That’s what makes it so powerful, but it comes out of a process around that question of trust and because of access, the relationship you have with the subject of your film. And to me, that’s what is that magic at the heart of any documentary, and Danny’s captured that so beautifully.
It’s a film which I know I’m going to revisit a lot so I’m grateful that it exists. Films are miracles, they come into our world and they then find a place in your heart that you can’t detach. Now I’ve got Anonymous Club with me. It’s never leaving. And it’s exciting. I love when you encounter a film like that, that becomes part of you. What was the last film that that happened with you that kind of just swept you away in an unexpected manner?
One of the recent films I saw and loved was The Power of The Dog. It is everything that cinema should be – masterful storytelling, complete understanding of the creation of meaning in every frame through composition, lighting, performance, costume – all in the service of emotion and delivering surprise and spectacle. The tension was there from the first act and did not let up until the end. Loved it.
It really is a masterful film. Again, I love documentaries and I love being able to talk about them. I’m sure that you’re super excited about the conference too.
Very much so. The lineup that has come together this time round I think is incredibly strong. But I just got to go back to Ted Hope again, because I think that really will be a highlight because he has had the insight of having worked inside the streamers to really, really understand the business model there. And he wants to try and help filmmakers get over this idealised notion that somehow the streamers are there to help us get to our audience on the strength of our films. Because actually they’re not terribly interested necessarily in our films in relation to the content or the genre itself. It’s nothing to do about the individual stories that are of interest to them. The only thing that’s interesting is the eyeballs and the data that comes with it.
The streamer’s turned the business model on its head because we are actually the currency. Our data is the currency for the streamers, not the content. Ted is able to grapple with that and start to look at – he knows as we independent filmmakers – because he’s just as passionate about film as any one of us – he knows what our motivation is. He knows what the motivation of the streamers are, and his interest in this session I really want to tease this out – how can we, as filmmakers, best work with those platforms and have the best chance of getting our content onto those platforms without having to make these kind of high concept targeting rubbish? There has to be other ways of doing it. I’m really hoping that Ted’s going to share some of that knowledge and insights and strategy with us. That’s how I’m going to pin him down in the session.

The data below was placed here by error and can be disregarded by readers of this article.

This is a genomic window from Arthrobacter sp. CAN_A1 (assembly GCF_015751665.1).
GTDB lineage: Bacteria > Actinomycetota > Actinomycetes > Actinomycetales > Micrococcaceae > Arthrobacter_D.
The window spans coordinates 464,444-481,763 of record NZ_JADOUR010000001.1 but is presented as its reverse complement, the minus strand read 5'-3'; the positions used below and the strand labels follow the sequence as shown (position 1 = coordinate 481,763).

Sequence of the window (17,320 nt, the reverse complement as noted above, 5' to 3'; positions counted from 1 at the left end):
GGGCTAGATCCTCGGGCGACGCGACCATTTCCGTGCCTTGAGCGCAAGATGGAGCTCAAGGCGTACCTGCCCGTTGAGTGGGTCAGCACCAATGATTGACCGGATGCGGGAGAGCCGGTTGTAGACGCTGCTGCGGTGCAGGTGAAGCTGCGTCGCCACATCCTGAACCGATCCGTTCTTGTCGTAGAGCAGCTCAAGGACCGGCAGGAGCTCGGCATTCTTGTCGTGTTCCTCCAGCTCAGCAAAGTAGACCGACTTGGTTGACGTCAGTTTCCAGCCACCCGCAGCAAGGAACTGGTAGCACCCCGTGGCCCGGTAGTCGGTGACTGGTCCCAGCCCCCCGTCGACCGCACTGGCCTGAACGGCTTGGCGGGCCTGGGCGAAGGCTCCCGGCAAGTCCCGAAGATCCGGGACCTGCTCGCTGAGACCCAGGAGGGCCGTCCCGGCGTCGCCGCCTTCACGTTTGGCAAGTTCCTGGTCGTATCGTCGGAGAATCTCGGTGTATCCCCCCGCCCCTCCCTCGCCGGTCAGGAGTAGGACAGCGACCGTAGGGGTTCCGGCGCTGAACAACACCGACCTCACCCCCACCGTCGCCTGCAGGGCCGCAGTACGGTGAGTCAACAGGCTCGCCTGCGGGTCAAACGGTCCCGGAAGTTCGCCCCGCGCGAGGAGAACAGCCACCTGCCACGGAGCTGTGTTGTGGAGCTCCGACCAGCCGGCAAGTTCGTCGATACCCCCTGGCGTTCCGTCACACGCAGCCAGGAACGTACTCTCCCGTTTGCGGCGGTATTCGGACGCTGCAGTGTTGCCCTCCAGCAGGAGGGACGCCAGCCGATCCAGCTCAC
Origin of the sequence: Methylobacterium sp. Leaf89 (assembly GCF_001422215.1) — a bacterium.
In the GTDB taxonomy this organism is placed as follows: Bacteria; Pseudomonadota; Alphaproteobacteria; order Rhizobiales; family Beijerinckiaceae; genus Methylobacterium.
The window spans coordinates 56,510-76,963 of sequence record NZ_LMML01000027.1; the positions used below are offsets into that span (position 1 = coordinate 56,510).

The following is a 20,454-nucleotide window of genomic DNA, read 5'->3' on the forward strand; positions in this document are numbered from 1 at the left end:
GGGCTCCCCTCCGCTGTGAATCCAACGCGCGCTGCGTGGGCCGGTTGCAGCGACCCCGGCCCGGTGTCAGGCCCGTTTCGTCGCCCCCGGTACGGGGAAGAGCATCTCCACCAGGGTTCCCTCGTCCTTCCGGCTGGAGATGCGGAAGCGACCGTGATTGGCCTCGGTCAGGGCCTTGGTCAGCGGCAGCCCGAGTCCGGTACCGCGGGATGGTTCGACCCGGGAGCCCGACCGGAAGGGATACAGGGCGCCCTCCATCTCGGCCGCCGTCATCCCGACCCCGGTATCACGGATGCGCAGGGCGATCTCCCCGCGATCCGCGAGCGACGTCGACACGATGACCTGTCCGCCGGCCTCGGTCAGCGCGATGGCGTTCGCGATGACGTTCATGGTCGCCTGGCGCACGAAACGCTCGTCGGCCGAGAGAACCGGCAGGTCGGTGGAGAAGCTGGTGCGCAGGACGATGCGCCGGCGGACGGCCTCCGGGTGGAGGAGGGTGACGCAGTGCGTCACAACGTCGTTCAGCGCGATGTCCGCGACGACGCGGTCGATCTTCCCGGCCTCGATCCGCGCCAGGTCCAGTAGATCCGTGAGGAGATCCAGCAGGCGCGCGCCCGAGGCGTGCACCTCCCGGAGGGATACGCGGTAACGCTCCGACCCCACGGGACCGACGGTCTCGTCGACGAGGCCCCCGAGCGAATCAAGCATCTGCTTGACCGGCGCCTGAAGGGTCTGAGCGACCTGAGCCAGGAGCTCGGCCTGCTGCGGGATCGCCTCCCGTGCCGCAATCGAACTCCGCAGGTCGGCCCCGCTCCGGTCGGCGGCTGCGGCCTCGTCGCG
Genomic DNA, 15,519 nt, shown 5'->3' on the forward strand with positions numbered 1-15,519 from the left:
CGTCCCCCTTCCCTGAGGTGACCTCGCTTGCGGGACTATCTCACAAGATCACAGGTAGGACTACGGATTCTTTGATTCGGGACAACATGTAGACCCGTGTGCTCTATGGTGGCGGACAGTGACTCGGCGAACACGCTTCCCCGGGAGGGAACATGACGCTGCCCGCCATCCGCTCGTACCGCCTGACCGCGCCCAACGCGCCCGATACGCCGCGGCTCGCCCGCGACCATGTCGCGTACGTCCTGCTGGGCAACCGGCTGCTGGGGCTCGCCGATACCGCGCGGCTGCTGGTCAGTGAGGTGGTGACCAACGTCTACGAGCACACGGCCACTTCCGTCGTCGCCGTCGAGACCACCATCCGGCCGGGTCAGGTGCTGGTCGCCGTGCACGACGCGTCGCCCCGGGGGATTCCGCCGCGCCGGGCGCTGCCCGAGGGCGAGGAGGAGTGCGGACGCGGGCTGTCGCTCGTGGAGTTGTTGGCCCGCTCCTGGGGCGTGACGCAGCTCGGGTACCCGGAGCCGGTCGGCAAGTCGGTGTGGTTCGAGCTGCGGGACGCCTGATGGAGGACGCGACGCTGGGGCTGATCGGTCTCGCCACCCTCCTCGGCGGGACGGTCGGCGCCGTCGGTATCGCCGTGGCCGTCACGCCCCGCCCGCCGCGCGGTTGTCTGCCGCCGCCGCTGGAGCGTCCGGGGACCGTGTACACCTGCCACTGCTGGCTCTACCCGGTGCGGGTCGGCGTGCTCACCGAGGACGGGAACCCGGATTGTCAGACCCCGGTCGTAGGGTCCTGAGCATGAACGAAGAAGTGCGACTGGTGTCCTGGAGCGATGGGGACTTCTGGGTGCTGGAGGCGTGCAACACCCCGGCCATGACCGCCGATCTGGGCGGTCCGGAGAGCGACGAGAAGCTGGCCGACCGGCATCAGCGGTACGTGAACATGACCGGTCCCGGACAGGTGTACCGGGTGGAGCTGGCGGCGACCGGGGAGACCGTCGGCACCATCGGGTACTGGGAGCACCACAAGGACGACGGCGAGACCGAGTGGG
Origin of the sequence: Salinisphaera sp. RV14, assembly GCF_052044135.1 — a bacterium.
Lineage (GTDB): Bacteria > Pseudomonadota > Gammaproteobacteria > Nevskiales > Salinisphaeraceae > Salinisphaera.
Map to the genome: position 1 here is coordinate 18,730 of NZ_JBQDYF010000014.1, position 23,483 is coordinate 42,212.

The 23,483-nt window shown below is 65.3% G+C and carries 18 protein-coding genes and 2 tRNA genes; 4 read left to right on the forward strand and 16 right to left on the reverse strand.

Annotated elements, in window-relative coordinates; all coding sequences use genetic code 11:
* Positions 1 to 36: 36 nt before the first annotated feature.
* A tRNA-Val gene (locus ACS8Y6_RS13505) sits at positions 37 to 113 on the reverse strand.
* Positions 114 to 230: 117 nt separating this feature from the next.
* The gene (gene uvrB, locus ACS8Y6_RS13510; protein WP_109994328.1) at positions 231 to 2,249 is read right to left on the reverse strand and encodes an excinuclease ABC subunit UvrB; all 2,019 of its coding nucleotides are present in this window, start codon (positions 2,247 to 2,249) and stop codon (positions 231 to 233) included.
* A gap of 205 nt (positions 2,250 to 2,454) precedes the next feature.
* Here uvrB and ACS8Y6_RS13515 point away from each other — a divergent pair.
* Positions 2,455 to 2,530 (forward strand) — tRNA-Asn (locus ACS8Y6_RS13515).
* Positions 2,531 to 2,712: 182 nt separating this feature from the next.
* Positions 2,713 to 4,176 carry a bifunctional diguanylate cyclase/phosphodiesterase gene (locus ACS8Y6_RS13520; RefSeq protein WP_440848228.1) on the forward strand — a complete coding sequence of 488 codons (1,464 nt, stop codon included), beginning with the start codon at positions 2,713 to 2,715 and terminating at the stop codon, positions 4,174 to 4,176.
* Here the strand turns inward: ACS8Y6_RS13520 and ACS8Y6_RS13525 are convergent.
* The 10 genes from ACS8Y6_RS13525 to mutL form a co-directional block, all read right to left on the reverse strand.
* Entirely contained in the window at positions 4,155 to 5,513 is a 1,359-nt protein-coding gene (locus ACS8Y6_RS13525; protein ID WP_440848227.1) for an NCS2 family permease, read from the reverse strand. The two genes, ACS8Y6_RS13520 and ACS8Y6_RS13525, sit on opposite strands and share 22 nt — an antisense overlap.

I’m really excited to see what you do there because, it’s going to be an exciting conversation, that’s for sure. As a lot of the sessions – you know, there are people here who I admire greatly for doing – who are part of the sessions who I’m really excited to hear what they have to say. Cody Greenwood is one of my favourite producers that’s working at the moment and I’m really excited to hear what she has to say and talk about in her particular session. Throw a dart and you’re going to hit a great name that’s on there. There’s so many excellent people there talking about films and talking about how to improve the industry and how to support artists.
I think a lot of that is down to Natasha Gadd’s leadership as well. Because Natasha herself comes from a really strong background as a filmmaker and her level of curiosity and her level of kind of interrogation of the process on both the creative as well as the business level you can see it all through the program.
Very much so. I had a great chat with her the other week and just hearing the excitement and the enthusiasm in her voice that she has for this – it’s a personal thing. It’s part of who she is, and it’s part of what she wants to do. And it’s really comforting to be able to hear people like yourself, like Natasha, talking about films and documentaries like they matter like nothing else in the world. And that’s really heartwarming to hear. It shows that there are people who care about this a lot, which shouldn’t be a surprise. I mean, it’s clear, but it’s just nice to know that you exist.
It’s nice to know that it’s the heart of the conference and not on the margins.
I think there’s been a number of years where the market and the emphasis on factual entertainment, factual content has been very much the kind of center point of the conference. And really the content discussions and the kind of leadership has really been hived off to the edges, whereas now I think it’s back in the center. I’m really, really pleased about that.